Palatine Bridge is where the lodging was, but the trail runs on the south side here, so when I departed at a bit past 0700, I needed to cross back to the Canajoharie side and then head east.  In the middle of the river/canal, a boat heads east as well, to get out of the canalized river before the locks close  . . . a few days hence.  As I write this, the canal has closed for the season.   The photo below was taken in the same location as photo 4 here

Visible to the east of Canajoharie is the Noses, a geological fault, the gap that has made this a trail since time immemorial.  See the fog between the two ridges?

Here’s a shot from the Thruway a bit to the west, but the photo illustrates the localization of fog in the Mohawk valley in early fall . . .  the water is still warm whereas the air is at least 20 degrees cooler.  The fog effectively illustrates the water course.  Yes, I have a crack starting in my windshield.

Back to the gap, I took this photo from the bike trail, the southernmost thoroughfare through the gap.  Next is 5S, next are the four lanes of the Thruway aka I-90, next  . . . where the boat is is the Mohawk, and beyond that and not visible in this photo are the existing railroad–Amtrak and freight–and then 5N.  The vessel is Hornblower Express, being repositioned to Toronto, also getting through the system before it closes for the season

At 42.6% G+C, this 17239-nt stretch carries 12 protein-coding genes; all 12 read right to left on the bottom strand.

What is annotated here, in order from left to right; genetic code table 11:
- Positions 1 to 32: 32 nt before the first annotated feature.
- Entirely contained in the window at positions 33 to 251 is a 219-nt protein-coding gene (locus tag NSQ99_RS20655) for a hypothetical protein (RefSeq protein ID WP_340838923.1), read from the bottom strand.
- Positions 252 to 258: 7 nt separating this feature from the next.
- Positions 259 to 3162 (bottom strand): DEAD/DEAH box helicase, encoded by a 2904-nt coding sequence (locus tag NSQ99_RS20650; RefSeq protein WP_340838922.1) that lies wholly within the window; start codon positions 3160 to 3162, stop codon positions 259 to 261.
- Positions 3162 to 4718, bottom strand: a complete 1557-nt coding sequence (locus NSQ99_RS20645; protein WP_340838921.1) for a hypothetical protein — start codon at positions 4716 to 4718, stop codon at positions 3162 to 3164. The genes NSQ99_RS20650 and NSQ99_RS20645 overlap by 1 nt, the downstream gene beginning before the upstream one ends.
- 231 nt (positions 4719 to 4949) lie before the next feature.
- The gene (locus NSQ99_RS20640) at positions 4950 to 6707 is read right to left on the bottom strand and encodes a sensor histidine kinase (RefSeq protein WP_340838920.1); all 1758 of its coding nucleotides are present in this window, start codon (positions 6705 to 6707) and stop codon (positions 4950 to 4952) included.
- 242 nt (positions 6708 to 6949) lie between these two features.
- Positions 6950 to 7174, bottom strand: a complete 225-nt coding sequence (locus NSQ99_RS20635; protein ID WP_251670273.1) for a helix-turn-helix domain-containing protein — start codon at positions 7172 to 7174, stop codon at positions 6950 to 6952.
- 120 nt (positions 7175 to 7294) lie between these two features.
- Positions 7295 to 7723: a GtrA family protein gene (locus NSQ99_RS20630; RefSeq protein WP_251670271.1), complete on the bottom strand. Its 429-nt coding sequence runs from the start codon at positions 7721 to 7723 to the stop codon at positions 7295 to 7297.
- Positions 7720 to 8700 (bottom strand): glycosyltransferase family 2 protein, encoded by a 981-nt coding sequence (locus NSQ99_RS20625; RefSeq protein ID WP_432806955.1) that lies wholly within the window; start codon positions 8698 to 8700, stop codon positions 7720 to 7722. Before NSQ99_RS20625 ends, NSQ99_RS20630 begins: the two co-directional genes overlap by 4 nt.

The bike trail here looks like this.

The next town headed east is Fultonville, across the river from Fonda.  Traveling on the water, you barely sense Fultonville, but named for the artist and tinkerer associated with steam-powered river transportation, this town has been here since the opening of the Erie Canal in 1825.  Below, that’s the Fultonville Reformed Church.

A bit east of the church is the old West Shore freight house, a remnant of the  previous life of the bike trail . . .   once the railed trail 

A half dozen miles to the east, we cross Schoharie Creek.  That’s the Thruway bridge in the distance;  Schoharie Creek is the Mohawk’s largest tributary.  The Mohawk and lock E-12 lie behind the photographer here.

Still see the Thruway bridge in the distance?  The bridge serving as my photo platform and bike trail here no longer serves cars and trucks . . 

As I rode I craved fruit.  This time of year, the wild grapes are very tasty.

A half dozen miles east of Schoharie Creek is the old lock 28 and Yankee lock.  The ridge in the distance is the location of Amsterdam NY.

Here that ridge continues as part of western Amsterdam NY.  Note the rail traffic on the opposite side of the Mohawk?  Pink containers come from pink ships . . .

A half dozen miles east of Amsterdam is Rotterdam Junction NY, the home of the Mabee farm, and this the oldest house extant in the Mohawk Valley.  Adjacent to it is the old Mabee family cemetery.  I first came to the Mabee farm more than a decade ago for the building and splashing of Onrust.

And another stretch beyond that, just before lock E8 is the Hungry Chicken Market and country store in an excellent location not 500 feet from the bike trail.  I knew I was approaching my day’s objective . . . Schenectady, so it was a good place to have a snack before the end of the day’s ride.

That’s it for reportage and photos from my day 6.  I could have continued on to Waterford that day, but I was ready for a shower and a rest.